On September 6, 2014, I made a choice that could have cost me my life. In this six part series, we will journey back and look at how I slipped into a relapse and what I did to self-stabilize and avert catastrophe.
This is part one of six in a series.
Written on the evening of Thursday, September 4:
My plan was to purchase copious amounts of cough medicine, and disappear to a crummy motel all weekend.
I would have contacted a friend by email on Sunday, requesting a ride from the motel to the emergency room on Monday morning.
I’d have been a mess, barely able to speak, henceforth the note.
I know what I would have been like after a weekend binge of dextromethorphan (a cough suppressant with a double-life as a dissociative, often referred to as DXM), because binging on that stuff used to be my way of life.
It’s a strange drug of choice. Then again, choosing a drug over living real life seems like a strange thing to do in general.
But that’s what I did, for a long time. On and off (mostly on) for seven years. From 2002-2009, cough medicine was my god.
The reasons for that?
Well, I was once a little boy that wanted to be important. Then, I became a teenager who took the desire to be important and twisted it into a delusion that greatness was my destiny. But what is greatness to a sad, insecure, afraid person? I felt lost and ill-equipped for life.
Then, when I was 21, some friends asked me to “robotrip.” That meant drink Robitussin to get high, which struck me as pathetic. But I did it anyway.
Most concise way I can explain it is, with dextromethorphan inside of me, I felt important. Like I was on a mission.
As if the chemical had the power to expand my mind’s capacities and usher me to enlightenment. And from there, I thought I could change the world.
Single-mindedly, I chased down enlightenment while my life exploded around me. Could not maintain friendships, nor hold a job. All I could do was keep on tripping (in more ways than one).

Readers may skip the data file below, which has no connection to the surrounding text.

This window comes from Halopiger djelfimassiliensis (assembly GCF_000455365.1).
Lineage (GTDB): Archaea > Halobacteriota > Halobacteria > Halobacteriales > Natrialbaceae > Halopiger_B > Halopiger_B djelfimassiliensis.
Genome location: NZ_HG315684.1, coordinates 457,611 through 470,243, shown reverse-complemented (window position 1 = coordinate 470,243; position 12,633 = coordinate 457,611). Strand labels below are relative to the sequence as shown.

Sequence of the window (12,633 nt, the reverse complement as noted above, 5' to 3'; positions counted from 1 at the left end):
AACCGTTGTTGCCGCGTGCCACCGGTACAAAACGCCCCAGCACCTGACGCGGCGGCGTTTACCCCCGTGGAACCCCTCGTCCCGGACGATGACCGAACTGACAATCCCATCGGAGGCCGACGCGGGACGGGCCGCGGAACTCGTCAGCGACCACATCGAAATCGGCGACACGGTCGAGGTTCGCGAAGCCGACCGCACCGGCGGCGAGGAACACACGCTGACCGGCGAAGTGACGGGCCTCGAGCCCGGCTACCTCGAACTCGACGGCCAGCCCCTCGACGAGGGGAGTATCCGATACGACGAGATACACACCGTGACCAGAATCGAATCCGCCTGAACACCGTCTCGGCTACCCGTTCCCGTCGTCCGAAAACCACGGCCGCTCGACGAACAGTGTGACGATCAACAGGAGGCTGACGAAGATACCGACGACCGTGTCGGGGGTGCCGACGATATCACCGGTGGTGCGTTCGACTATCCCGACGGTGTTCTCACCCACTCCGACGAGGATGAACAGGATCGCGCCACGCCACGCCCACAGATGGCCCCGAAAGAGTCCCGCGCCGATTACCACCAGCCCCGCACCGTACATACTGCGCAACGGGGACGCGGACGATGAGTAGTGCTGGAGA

I was swallowed by debt, stalked by looming shadows of awful, insensitive things I’d done to people I was supposed to love, and my body was rendered almost non-functional on multiple occasions. There were psychiatric hospitals and jail cells along the way.
In 2009, I cleaned up. Big year for me. Stopped using DXM, quit smoking cigarettes, went to college for the first time. Started building a life.
Over five years later, I have more to live for than ever. Found success in school and work. Have developed a sense of competency and importance outside of drugs.
Even so, sadness and insecurity have remained with me through my years of being clean of DXM. To cope with depression, I became an avid drinker.
Binge eating and drinking have been my fall-back coping mechanisms since 2009. Those activities are relatively easy to hide.
But what brought a DXM relapse into the equation?
Truthfully, I was emotionally, physically, and spiritually totaled from drinking and eating too much. I’d gained over 100 pounds from September 2013 to September 2014. Drinking and over-eating temporarily numbed my thoughts, but gradually worsened my depression, which led to more self-destruction. And so on. Epitome of a “viscous cycle.”
This is scary, but there were times this year when I was on the verge of killing myself. One drunken night, I had a suicide plan and everything, was at peace with it. But I was so exhausted that I accidentally fell asleep instead. Woke up in a better frame of mind.
Better, but still broken.
On Thursday, September 4, 2014, hollowed out and tired of holding on, I schemed my DXM relapse.
I figured if my life was a sinking ship, I may as well go down my way.
The chaos in my mind was interwoven with sporadic intervals of clarity, in which I was aware of the horrendousness of the idea. A few times, I felt like I would not go through with it.
Those moments of clarity did buy me some time. I did not use on Friday evening as planned, nor did I escape to a motel.
Even so, I’d already gone too far in my mind, too far to turn away. Like a moth locked onto flame.
On Saturday the 6th, the moth fluttered into the medicinal section of a local store. There I was, standing there, staring DXM in the face.
Twenty-some dollars later, it was time to go home and dance with the devil.
This tale is going to get uglier before it gets pretty.
But hang in there with me, OK? There is a point to all of this. Please don’t look away. We’ll get through it.
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